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Using multi-indices approach to quantify mangrove changes over the Western Arabian Gulf along Saudi Arabia coast
- Li, Wenzhao, El-Askary, Hesham, Qurban, Mohamed A., Li, Jingjing, ManiKandan, K.P., Piechota, Thomas
- Ecological indicators 2019 v.102 pp. 734-745
- Internet, Landsat, United States Geological Survey, algae, anthropogenic activities, artificial intelligence, biomass, breeding, climate, coasts, databases, decision support systems, fisheries, forest products, habitats, mangrove forests, normalized difference vegetation index, remote sensing, salt marshes, spectral analysis, surveys, tides, Persian Gulf, Saudi Arabia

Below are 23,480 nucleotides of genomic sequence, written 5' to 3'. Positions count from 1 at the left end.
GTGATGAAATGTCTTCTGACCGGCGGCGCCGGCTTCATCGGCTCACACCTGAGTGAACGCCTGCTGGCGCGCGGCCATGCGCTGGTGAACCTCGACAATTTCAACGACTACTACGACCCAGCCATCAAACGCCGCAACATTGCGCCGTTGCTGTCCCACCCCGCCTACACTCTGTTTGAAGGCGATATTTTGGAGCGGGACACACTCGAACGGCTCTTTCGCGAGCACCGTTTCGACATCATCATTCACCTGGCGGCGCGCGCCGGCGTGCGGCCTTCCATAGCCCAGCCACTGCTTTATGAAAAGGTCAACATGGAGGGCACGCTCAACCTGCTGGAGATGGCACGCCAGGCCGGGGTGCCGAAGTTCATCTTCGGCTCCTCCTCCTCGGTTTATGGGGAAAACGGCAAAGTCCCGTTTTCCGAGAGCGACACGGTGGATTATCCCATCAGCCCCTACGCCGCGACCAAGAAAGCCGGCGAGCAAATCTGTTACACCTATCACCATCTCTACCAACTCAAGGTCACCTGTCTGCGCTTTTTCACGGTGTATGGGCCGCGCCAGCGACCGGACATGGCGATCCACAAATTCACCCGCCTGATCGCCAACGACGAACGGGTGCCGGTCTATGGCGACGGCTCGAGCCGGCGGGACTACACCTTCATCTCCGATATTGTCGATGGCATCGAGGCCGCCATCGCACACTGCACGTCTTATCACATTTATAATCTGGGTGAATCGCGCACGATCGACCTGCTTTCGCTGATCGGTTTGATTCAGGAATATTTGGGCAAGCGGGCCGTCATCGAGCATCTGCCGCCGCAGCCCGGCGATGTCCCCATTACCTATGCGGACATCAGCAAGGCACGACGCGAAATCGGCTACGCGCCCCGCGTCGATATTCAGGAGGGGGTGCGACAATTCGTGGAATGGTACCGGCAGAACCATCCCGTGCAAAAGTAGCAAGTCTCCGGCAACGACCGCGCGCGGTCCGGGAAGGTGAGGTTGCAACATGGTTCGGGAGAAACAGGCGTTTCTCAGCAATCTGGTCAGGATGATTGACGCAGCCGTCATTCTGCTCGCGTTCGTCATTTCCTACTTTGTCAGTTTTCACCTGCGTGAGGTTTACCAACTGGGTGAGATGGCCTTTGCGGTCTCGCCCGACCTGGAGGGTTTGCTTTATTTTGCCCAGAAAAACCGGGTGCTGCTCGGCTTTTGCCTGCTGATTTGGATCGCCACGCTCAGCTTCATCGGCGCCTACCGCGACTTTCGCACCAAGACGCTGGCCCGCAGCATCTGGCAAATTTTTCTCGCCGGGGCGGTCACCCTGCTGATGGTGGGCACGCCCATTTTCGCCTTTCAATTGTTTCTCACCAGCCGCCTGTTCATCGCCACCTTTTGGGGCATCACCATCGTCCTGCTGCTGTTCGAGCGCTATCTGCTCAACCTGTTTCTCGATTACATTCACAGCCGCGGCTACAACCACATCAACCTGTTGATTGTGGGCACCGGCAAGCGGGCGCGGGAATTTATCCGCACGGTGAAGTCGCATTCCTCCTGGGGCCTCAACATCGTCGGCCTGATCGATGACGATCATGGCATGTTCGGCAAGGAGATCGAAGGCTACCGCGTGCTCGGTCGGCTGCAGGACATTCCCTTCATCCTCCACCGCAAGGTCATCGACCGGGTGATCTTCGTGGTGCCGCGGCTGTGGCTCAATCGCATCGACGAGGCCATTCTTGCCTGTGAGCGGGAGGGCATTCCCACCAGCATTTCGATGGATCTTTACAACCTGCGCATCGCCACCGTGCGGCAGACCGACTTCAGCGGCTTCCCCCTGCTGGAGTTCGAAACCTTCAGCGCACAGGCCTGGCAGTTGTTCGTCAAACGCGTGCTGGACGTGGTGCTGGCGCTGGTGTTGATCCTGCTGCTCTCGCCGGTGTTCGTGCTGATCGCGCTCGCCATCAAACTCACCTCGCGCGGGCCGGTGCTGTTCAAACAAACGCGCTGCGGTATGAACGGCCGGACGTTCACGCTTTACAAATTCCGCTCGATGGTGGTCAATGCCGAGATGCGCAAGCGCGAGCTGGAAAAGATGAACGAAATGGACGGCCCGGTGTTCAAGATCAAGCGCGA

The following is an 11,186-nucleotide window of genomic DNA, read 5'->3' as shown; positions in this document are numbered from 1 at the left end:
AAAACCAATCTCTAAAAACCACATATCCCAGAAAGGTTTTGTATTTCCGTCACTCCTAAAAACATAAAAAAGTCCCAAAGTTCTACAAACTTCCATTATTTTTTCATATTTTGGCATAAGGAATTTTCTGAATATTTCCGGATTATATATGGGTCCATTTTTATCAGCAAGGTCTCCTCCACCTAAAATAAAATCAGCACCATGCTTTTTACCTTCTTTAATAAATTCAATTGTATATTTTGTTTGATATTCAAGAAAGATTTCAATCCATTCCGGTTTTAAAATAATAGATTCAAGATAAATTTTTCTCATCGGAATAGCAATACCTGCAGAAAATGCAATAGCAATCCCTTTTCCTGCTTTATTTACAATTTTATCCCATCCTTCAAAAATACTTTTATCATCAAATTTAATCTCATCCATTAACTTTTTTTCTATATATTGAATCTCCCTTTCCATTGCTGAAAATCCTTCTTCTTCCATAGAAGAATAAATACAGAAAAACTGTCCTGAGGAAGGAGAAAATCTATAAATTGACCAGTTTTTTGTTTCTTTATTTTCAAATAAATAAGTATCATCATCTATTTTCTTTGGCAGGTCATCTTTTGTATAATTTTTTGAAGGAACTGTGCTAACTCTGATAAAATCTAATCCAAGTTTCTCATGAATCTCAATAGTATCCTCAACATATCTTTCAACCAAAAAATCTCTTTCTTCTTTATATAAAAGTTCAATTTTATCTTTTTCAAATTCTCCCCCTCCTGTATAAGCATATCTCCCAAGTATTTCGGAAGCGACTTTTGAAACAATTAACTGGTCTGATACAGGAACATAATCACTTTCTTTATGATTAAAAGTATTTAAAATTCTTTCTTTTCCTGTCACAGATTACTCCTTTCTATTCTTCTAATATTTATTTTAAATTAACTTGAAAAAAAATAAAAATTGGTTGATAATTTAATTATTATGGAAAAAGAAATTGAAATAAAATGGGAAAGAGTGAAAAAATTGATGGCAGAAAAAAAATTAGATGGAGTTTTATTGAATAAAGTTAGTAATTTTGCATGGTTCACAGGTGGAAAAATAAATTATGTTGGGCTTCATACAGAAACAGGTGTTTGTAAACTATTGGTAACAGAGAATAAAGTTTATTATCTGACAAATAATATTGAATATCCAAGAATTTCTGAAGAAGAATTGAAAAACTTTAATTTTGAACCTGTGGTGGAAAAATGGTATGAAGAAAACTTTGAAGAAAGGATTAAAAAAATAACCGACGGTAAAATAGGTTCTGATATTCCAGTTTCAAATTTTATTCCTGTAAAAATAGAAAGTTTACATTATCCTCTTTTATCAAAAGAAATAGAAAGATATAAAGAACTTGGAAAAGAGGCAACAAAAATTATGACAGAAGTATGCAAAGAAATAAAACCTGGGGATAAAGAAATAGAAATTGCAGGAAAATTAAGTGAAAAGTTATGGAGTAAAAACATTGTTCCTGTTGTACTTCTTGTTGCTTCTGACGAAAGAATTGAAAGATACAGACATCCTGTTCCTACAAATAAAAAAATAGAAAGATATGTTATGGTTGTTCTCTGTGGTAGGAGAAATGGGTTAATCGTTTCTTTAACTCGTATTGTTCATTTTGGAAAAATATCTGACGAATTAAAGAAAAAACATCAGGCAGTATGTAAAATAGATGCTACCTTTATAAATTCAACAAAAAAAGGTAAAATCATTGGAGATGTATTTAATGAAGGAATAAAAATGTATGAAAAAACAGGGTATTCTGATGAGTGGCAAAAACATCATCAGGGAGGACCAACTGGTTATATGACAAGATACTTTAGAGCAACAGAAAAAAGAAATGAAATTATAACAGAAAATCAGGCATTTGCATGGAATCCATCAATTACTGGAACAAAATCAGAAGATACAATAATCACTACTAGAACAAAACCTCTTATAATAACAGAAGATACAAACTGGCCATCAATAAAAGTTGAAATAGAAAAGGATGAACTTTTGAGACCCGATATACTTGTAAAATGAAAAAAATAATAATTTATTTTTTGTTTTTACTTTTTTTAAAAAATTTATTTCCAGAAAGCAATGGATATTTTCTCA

- Mangroves habitat present an important resource for large coastal communities benefiting from activities such as fisheries, forest products and clean water as well as protection against coastal erosion and climate related extreme events. Yet they are increasingly threatened by natural pressure and anthropogenic activities. We observed an inaccurate distribution of mangroves over the Western Arabian Gulf (WAG) which is a vital habitat and resource for the local ecosystem, according to the United Stated Geological Survey (USGS) mangrove database through spectral analysis. Change detection analysis is conducted on mangrove forests along the Saudi Arabian coast of the WAG for the years 2000, 2010 and 2018 using Landsat 7 & 8 data. Three supervised classification methodologies are employed for mangrove mapping, including Supported Vector Machine (SVM), Decision Tree (DT), referred to as Classification and Regression Trees (CART) and Random Forest (RF). CART’s accuracy was recorded to be >95% while other classifiers were >90%. The CART supervised learning classifier, mapping mangroves’ distribution and biomass using Google Earth Engine (GEE) online platform, indicates an overall increase in the northern Tarut Bay and Tarut Island, by 0.21 km2 from 2000 to 2010 and by 1.4 km2 from 2010 to 2018. The increase might be due to mitigation strategies such as mangrove breeding and plantation. It can be challenging to detect changes in certain regions due to the inadequate resolution of Landsat where submerged mangroves can be confused with salt marshes and macro algae. We employed a new method to identify and analyze submerged mangrove forests distribution via a submerged mangrove recognition index (SMRI) and Normalized Difference Vegetation Index (NDVI) in Abu Ali Island. Our results show the robustness of SMRI as an effective indicator to detect submerged mangroves in both high and medium spatial resolution satellite images. NDVI values differentiated submerged mangroves from tidal flats between Landsat 7 & 8 as well as during conditions of low and high tides. High resolution WorldView-2 image showed agreement of mangroves distribution with the SMRI and NDVI results.